. They represent me and I also do some private work. I was following the company in Australia and then when I arrived I emailed them, got myself an interview and was accepted into the agency. I love working with them and feel very proud of what they have achieved over the past few years.
What was your biggest win this week?
I had the best interaction this week! I bumped into a friend I used to work with and they were telling me all about their new and exciting business ventures. It was like playing a game of creative ping pong…very fun! I think I have the biggest wins when I meet wonderful people who inspire me to stop and evaluate where I am at.
As a professional working in NYC what are the differences to working in Australia?
I might to be the best judge of that as I was still studying in Australia before I moved here, and before that I was running my own business in a different field. The obvious differences to me is that in New York there appears to be a market for everything and everyone; whereas at home in Australia the market is smaller and there can be less opportunities. Here, I am able to generate enough work for myself purely on word of mouth and with no real marketing.
Any advice for other professionals coming to work in NYC?
Know when to say no. Be open to everything and don’t be scared that you are not the right person for a project… go on the journey and see where it leads.
What’s your favorite New York spot?
That is a hard one. We love the West Village – who doesn’t? We also love love love Fort Greene. We used to spend loads more time there before we had our son.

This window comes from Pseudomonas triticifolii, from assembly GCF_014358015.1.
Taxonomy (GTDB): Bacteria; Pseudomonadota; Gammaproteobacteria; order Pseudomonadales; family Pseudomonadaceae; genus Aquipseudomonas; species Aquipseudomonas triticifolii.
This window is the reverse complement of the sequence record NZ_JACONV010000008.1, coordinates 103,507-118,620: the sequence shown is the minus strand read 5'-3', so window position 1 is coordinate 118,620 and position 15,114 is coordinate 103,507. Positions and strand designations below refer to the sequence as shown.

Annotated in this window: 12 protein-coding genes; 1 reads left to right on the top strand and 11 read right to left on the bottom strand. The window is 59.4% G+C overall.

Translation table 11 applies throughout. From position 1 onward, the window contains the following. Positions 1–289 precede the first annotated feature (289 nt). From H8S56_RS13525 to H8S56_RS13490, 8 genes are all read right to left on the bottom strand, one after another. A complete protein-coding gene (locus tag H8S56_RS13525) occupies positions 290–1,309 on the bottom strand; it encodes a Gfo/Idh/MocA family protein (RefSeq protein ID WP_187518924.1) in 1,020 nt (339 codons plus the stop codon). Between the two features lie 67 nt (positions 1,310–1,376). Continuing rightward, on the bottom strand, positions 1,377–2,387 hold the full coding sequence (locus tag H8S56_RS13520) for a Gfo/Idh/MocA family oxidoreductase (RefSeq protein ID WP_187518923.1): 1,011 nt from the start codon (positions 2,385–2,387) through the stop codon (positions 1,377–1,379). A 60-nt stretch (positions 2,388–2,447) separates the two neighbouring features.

Anything you miss about Australia?
My friends and family of course and fresh salads on every menu 🙂
What are your top 3 tips for friends visiting NYC?
- Go to Beacon and stay at the Roundhouse Hotel
- Go to Sylvia’s in Harlem for brunch
- Eat breakfast at Egg Shop
Favorite NYC brunch spot
Favorite NYC cocktail spot & cocktail of choice
What’s the biggest challenge or road block you’ve been faced with since being in NYC and how do you overcome it?
I would say the biggest challenge came from having my son in New York without a strong network. The healthcare and post-natal care is very different to Australia and culturally I found it hard how quickly mother’s go back to work and the whole nanny hiring thing. It was all a huge adjustment, but now as he is turning two things are much easier to navigate and I think I have learnt a lot about myself through the process.
Who are some Aussie/Kiwi ladies doing awesome things in NYC who are currently on your radar?
is a gun Australian Interior Designer who inspires me daily. Brooke Holm is a gun photographer and artist who photographs are breathtaking. My girlfriend Jacqui Rosshandler has an amazing breath mint company called ‘Eat Whatever
‘ and is killing it. Lauren Kozika and Sara Saxty run a start up bag company called ‘Overt
‘ which is revolutionary.
Aimee Kestenberg has a self titled hand bag empire. Shany Ellenberg is a senior marketer at MAJE and Sandro.